Multiple times per week, I receive phone calls from potential patients who are interested in psychotherapy, and many of whom are in great need of obtaining mental health treatment. Of these inquiries, at least once per week I also hear from one of these potential patients that “therapy is too expensive,” “I’ll just wait because I have some big expenses coming up,” “I can’t afford to do therapy right now,” etc. Now, keep in mind, these statements are made after the person reached out to inquire about services, fees, and available appointments, which suggests the individual recognizes their need for help but is willing to readily minimize it. Why might that be? Well, based on these facts, it stands to reason that delaying mental health treatment typically comes down to cost (aka-money). However, cost is the surface issue.
The truth is that delaying treatment based on cost speaks volumes about how one values psychotherapy, how important or effective they believe psychotherapy can be, and how a person prioritizes their mental health and obtaining treatment.
It is important to note that it is likely that some of these individuals truly cannot afford therapy services due to timing or general financial limitations. It is also as likely that many of these individuals simply view therapy as a luxury and something which they can put off “for a little longer.”
Psychotherapy is NOT a Luxury
The importance of moving away from the “therapy is a luxury” mentality cannot be overstated. When therapy is seen as a luxury, it is viewed as something that is not needed but only done when you want to treat yourself well, or give yourself a little something extra. Related to this, I previously wrote an article comparing therapy to spa treatments. The point made in that article is that many people will spend money for a luxurious spa treatment, however will put therapy on the back burner despite the effectiveness, (yes-) lower cost, and longer-lasting results that come from therapy.
Not only is therapy not at all a luxury, it is most definitely a necessity for some individuals. People attend therapy sessions in order to improve their mental and emotional well-being, relationships, careers, and lives. Not only are these significant factors in living a functional and productive lifestyle, but these are elements that are empirically proven to be intertwined with our physical health. Therefore, neglecting your mental health may seem harmless, but the accumulated effect of neglect can lead to far greater issues, including physical health problems, absenteeism and other work/career problems, significant relationship troubles including the dissolution of relationships, substance abuse, and suicidality.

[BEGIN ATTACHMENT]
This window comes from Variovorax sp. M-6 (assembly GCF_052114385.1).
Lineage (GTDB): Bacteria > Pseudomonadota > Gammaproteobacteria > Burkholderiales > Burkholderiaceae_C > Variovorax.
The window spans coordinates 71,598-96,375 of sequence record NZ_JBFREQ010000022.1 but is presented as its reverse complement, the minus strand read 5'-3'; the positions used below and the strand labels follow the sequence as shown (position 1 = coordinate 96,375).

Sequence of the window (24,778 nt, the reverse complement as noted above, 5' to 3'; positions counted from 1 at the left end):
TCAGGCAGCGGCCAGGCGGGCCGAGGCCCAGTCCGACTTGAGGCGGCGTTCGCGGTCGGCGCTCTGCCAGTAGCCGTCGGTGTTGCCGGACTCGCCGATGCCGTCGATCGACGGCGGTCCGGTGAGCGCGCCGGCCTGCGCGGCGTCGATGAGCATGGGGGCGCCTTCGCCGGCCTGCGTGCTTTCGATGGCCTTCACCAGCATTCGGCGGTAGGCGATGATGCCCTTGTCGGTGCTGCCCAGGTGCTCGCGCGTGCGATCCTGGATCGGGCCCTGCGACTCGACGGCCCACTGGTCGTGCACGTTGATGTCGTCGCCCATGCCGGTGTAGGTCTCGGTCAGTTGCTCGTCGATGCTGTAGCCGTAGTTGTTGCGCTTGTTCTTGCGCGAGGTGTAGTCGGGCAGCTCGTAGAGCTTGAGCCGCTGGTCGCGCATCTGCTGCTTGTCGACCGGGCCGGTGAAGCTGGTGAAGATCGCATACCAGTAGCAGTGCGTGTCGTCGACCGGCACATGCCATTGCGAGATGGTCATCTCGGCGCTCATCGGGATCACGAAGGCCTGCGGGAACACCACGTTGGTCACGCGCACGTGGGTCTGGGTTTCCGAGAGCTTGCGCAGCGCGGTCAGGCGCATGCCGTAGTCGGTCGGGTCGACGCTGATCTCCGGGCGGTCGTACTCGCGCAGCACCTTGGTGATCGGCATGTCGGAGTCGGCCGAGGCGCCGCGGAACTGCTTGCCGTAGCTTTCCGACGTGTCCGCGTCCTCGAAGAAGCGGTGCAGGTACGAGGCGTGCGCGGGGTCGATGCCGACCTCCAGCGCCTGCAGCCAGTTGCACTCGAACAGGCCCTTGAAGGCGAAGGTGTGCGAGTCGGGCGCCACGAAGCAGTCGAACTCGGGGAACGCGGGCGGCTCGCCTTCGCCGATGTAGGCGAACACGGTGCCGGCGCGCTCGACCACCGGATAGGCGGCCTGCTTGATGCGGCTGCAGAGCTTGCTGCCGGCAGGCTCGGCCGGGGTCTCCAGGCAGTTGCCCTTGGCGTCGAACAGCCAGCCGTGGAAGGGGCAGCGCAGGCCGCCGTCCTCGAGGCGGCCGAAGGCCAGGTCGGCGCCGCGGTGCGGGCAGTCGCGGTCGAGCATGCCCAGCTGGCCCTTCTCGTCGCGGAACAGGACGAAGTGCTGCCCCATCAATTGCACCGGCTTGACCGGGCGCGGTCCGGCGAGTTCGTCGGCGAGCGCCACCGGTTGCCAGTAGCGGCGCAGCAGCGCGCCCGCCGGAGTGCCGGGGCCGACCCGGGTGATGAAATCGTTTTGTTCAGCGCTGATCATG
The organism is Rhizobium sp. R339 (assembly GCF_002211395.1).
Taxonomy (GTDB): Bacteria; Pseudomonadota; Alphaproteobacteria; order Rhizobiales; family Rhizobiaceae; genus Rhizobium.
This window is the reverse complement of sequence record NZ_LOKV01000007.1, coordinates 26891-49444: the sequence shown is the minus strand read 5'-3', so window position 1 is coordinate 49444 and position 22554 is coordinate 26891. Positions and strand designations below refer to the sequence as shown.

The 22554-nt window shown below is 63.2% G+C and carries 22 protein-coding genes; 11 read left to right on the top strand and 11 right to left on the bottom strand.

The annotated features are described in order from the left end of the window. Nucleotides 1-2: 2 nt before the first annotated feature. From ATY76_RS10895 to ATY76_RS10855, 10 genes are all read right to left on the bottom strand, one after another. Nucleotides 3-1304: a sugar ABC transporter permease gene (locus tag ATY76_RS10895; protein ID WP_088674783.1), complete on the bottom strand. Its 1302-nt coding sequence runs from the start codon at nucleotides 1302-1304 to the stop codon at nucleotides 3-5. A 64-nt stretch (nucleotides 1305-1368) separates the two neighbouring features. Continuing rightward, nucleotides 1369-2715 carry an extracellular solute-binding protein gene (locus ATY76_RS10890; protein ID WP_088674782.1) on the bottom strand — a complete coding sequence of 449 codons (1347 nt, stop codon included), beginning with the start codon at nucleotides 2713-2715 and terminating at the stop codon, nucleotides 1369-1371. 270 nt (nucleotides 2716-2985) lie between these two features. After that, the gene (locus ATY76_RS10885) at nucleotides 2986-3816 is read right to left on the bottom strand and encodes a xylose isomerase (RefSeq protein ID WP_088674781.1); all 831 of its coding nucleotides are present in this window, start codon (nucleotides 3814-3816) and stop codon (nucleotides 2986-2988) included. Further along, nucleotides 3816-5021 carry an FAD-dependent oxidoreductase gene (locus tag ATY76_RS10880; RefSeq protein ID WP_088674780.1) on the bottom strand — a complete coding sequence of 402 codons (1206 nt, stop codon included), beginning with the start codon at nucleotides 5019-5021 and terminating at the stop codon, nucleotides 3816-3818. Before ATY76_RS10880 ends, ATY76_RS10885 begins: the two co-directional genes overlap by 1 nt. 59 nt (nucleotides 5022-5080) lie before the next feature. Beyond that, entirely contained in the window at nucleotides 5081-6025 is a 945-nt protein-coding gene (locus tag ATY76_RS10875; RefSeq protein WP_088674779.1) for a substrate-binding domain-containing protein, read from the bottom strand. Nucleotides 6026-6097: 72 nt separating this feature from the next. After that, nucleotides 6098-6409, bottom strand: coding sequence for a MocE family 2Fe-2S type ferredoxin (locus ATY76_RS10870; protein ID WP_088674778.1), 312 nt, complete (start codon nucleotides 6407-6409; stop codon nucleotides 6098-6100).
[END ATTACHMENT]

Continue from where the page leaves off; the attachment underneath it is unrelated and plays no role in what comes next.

Why is viewing therapy as a luxury harmful?
Approaching psychotherapy as a luxury creates many problems, from a personal level to a more societal (large scale) level. The following is a list of reasons why viewing therapy as a luxury is harmful and false:
- Minimizes the importance of treatment. Viewing therapy as a luxury suggests that the process is ineffective, or not based on science and proven results. When you view therapy as a luxury, not only are you dismissing the effectiveness of treatment, but you are sending the message to yourself and to others that taking care of one’s mental and emotional troubles is not worthwhile and is a futile effort. This could not be farther from the truth.
- Minimizes others’ problems. Related to #1, to suggest that seeking psychotherapy is a luxury minimizes the importance, significance, and impact of others’ problems in their lives. It is equivalent to saying “that’s not a real problem,” which again, is entirely false. This type of invalidation could be the core reason for which the person is seeking help. Therapy has been proven to be life changing for many individuals, which suggests that their problems are real and that they can be helped.
- Minimizes your own problems. Others may be able to look the other way, or perhaps even laugh at the idea that therapy is a luxury. The greatest impact this approach has is on you. When you approach such an important aspect of your well-being as lacking in importance, you are far less likely to seek and obtain the help you need. Contrary to belief, minimizing problems does not get rid of them. They actually tend to grow, and can be far more difficult to manage or resolve if neglected for too long.